The insurance industry doesn't have the following that cutting-edge technology companies or highly visible consumer products giants have, but it has produced strong long-term returns for shareholders. Dow component Travelers (NYSE: TRV) has made insurance a goldmine, producing nearly 12% average annual returns for long-term investors over the past 30 years when you trace its history back through the St. Paul Company that acquired Travelers in 2004. Yet even though its recent performance has also been strong, Travelers investors haven't seen a stock split since St. Paul's most recent move in 1998. Given the stock's recent gains, some believe that 2017 might be the year that the company changes its mind and splits its shares. Let's look more closely at Travelers to see whether the insurance giant is likely to do a split this year.
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Image source: Travelers.
Travelers stock splits in the past
Here are the dates and split ratios for the stock splits that Travelers has done in the past:
Data source: Travelers investor relations. Note: Prior to 2004, Travelers refers to legacy St. Paul Company stock prices.
As you can see, Travelers hasn't done any stock splits since its 2004 merger with St. Paul, and even St. Paul hadn't done many number of moves prior to that. However, with both of its splits having come in the 1990s, it's easy to go back and see what motivated the company to make its split decisions back then.
What the two past stock splits have in common is the general range at which its stock traded immediately prior to the split. By 1994, the stock had climbed toward the $100 per share level, and that motivated the company to follow the standard practice of doing a 2-for-1 stock split. That immediately took the stock into the $40s.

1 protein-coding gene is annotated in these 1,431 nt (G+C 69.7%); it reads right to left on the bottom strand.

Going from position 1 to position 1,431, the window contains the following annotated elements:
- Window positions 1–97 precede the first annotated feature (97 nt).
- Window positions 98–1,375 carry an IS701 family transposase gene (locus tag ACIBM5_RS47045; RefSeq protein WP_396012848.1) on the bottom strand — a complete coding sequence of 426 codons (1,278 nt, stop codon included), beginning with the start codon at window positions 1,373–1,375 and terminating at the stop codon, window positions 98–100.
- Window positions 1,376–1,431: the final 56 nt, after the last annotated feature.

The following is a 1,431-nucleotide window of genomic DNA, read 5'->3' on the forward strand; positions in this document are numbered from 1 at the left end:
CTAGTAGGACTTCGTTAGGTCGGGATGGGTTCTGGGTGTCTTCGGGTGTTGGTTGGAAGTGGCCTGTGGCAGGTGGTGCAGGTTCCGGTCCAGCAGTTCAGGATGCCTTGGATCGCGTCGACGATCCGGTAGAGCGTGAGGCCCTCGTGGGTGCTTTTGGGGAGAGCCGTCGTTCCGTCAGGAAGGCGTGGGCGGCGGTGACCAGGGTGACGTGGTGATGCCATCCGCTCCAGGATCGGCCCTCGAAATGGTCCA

From there, the stock went through a cycle of rapid appreciation, again rising to the mid-$90s by early 1998. St. Paul responded with another 2-for-1 split. Moreover, immediately following the split, less favorable conditions for the insurance industry helped send St. Paul shares downward as well. That removed any pressure on the pricing front for splits for a long time.
Why didn't Travelers split in 2014?
After a long period of stagnant share prices, Travelers started gaining ground slowly but surely after its St. Paul merger. Yet it took until 2014 before the stock approached the $100-per-share mark. At that point, many investors might have anticipated that the Dow component would move forward with a split.
Yet by then, the general attitude toward stock splits had changed. Many companies, including several in the Dow Jones Industrials, not only chose not to split their shares when their stock price reached triple digits but also seemed to embrace high share prices. Pressure from retail investors to split shares diminished greatly because of the availability of discount brokers and purchases in single-share increments. Gone was the benefit of buying stock in 100-share increments, which had motivated many stock splits in the past.
Travelers also hasn't made comments about a potential stock split one way or the other. A quick search of its conference calls following quarterly earnings announcements shows no discussion or questions about a potential stock split.
Will Travelers split its shares in 2017?
Perhaps the clearest sign of Travelers' intentions is visible in the way it has handled its share count in recent years. The insurer has made a practice of buying back stock in large volumes, and that has had the net effect of dramatically reducing its share count. Since 2008, Travelers has cut its outstanding shares by more than half, doubling its book value in the process. That would suggest a strategy that would frown on doubling share counts by doing a stock split.
Given the way that Travelers has handled its capital structure and changing attitudes toward splitting shares across the stock market, it seems unlikely that Travelers will do a stock split in 2017. Even though its share price is high enough to justify one, Travelers is more likely to keep following its buyback philosophy and deliver growing per-share financial results to an ever-shrinking investor base this year and in the future.
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